American Airlines Gives The MD-80 A Super Send-Off

Old planes end up in the desert without much fanfare pretty much every day.  That’s what made for a unique day in the aviation industry this week.  It started at Dallas-Fort Worth Airport and ended in Roswell, New Mexico.  Roswell isn’t just known for Area 51.  It’s also the home of the “Boneyard”, an industry term for the Roswell International Air Center.  It’s where old airplanes go to die, get cut up for scrap metal and occasionally get repurposed.  My day following the last AA MD-80 to Roswell was one that I won’t forget for quite some time.  There were equal parts aviation geek crawling around old planes, touching stories from employees and pictures.  Lots of pictures.

Side note: While AA did fly me to Roswell and back on the final MD-80 flight, I covered all my travel expenses to get to and from DFW.  All my thoughts are my own.

The Last MD-80 Flight

A bit of history for me and the MD-80. When I started traveling for my job, I chose American Airlines as my primary airline.  My father had been an American Airlines flier for years and years, so it seemed a logical place to start.  The MD-80 was a workhorse for American, and it became a plane I found myself on almost weekly.  For years, I would board a “Mad Dog” bound for DFW from my home airport of Washington-Dulles. From there, I’d connect to any number of cities.  It never occurred to me back then that the MD-80 was anything other than an airplane.  But, it came to signify many of the reasons I patronize American Airlines.

To put things in perspective, I flew this plane a lot.  By the most accurate measure I can find, I boarded an American Airlines MD-80 over 260 times.  I’m sure I missed a few here and there.  But, my flight tracker shows 267 flights on an MD-80 over the years.  That’s a lot of time spent with the Mad Dog.

Now, not everyone loves the MD-80.  Gary has some strong opinions about why we shouldn’t care.  Color me the aviation version of “hopeless romantic”.  I’m sad to see the MD-80 go.  It’s not just the unpainted, polished exterior that I grew to love.  Nor was it the 2-3 configuration in coach where you had whole side of the plane that didn’t have to be stuck in the middle seat.  It was the team.  And, if I’m being completely truthful, those wonderful cookies American used to bake onboard.

Over many years of flying on American Airlines, we got to know the employees based in Dulles and they got to know us.  There was a familiarity when we boarded.  It didn’t hurt that upgrades almost always cleared, meaning I was sitting in a comfy first class seat. Back then, the MD-80 didn’t have frequent maintenance problems like had been more commonplace today.  Yesterday was a celebration of those days where the MD-80 helped fuel incredible growth for the airline, making up 49% of the entire fleet at one point.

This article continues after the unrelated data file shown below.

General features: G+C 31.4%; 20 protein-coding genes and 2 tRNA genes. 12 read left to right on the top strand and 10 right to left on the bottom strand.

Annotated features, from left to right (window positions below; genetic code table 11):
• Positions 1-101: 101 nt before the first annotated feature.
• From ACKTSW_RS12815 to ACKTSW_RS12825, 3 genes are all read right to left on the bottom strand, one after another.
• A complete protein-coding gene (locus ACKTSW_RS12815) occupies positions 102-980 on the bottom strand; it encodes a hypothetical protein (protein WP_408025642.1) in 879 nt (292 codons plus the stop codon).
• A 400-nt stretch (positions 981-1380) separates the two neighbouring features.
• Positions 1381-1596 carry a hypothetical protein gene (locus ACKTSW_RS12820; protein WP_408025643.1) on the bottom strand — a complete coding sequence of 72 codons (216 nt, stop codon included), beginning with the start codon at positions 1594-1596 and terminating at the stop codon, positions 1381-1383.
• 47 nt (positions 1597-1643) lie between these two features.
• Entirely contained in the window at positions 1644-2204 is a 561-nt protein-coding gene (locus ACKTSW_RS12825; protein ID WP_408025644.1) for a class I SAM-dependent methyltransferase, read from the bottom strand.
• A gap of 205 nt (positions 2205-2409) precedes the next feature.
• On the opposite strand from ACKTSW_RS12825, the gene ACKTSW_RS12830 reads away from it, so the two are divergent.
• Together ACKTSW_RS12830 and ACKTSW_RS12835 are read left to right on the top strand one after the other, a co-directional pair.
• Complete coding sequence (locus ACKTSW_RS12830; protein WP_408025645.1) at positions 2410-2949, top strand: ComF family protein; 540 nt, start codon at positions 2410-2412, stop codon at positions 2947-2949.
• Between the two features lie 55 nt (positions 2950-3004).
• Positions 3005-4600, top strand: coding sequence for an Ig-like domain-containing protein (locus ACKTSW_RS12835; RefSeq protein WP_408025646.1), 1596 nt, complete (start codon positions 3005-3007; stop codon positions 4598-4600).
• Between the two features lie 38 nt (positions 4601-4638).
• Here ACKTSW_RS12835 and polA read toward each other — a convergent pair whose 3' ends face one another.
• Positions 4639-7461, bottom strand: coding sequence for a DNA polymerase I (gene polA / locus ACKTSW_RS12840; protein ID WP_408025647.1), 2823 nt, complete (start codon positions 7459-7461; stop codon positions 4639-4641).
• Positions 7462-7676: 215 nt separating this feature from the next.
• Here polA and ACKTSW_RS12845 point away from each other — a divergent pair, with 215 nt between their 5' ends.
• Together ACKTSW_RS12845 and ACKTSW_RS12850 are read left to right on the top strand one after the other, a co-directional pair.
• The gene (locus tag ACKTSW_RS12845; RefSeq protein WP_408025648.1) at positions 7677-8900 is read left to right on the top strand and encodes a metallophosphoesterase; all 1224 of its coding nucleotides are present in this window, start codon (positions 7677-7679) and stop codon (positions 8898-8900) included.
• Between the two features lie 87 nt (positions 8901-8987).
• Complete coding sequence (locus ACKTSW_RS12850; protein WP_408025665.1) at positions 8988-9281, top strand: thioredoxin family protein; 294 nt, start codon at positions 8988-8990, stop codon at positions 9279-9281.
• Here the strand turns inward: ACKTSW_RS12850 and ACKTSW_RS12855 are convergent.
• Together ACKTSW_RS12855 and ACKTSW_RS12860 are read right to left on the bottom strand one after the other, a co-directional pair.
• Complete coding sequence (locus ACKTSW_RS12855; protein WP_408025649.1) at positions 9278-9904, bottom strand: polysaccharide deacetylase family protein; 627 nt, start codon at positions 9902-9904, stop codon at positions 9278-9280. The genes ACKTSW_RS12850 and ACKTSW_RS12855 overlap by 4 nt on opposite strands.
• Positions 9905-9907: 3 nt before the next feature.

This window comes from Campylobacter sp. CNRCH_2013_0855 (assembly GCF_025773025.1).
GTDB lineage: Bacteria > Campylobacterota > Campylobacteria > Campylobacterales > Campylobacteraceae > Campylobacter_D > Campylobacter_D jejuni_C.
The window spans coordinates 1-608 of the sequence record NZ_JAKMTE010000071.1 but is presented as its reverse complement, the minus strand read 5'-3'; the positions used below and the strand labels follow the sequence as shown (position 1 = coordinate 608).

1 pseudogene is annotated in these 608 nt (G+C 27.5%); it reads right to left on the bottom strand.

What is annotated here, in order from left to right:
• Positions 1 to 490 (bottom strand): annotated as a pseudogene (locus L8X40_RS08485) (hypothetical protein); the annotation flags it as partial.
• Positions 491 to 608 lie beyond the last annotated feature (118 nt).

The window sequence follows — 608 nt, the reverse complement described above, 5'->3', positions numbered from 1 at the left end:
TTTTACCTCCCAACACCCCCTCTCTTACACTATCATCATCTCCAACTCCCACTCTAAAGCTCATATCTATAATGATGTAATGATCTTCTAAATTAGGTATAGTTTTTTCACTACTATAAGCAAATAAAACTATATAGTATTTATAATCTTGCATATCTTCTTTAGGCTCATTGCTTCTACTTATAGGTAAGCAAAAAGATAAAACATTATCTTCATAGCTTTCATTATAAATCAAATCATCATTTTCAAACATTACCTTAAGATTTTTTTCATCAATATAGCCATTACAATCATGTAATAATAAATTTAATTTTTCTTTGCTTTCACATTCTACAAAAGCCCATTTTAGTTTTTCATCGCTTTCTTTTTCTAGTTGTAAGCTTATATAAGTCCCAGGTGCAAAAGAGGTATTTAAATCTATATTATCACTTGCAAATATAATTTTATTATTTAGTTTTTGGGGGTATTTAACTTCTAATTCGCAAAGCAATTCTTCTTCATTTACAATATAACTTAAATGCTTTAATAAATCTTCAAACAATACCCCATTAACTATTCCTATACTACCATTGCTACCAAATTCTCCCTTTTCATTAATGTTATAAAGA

There were plenty of festivities in DFW. Employees, retirees and aviation geeks lined the windows for a picture as the last revenue flight pushed back from the gate. The flight was temporarily numbered flight 80 in honor of the retiring aircraft type.

The atmosphere was definitely charged up with plenty of aviation geeks posing for pictures with CEO Doug Parker and having him autograph various MD-80 memorabilia.

There were more observers than passengers on that final revenue flight and they filled the gate area.  If this were the olden days, there would have been a lot of “film” burned up as the plane pushed back from the gate bound for Chicago, then ultimately the desert.


Soon enough the media flight took off headed for Roswell. We were a short 61 minutes in flight before touching down to a long taxi around the airport to look at the various retired aircraft stacked up around the field.

MD-80s in The Roswell Boneyard

Roswell Boneyard

The grounded 737 MAX fleet is split up between Roswell and Tulsa at the moment. Brand new planes lining the boneyard.

737 MAX Aircraft Waiting To Fly Again

We also got to exit the tail of the MD-80, something you won’t really find in today’s more modern aircraft.

Saying Goodbye In Roswell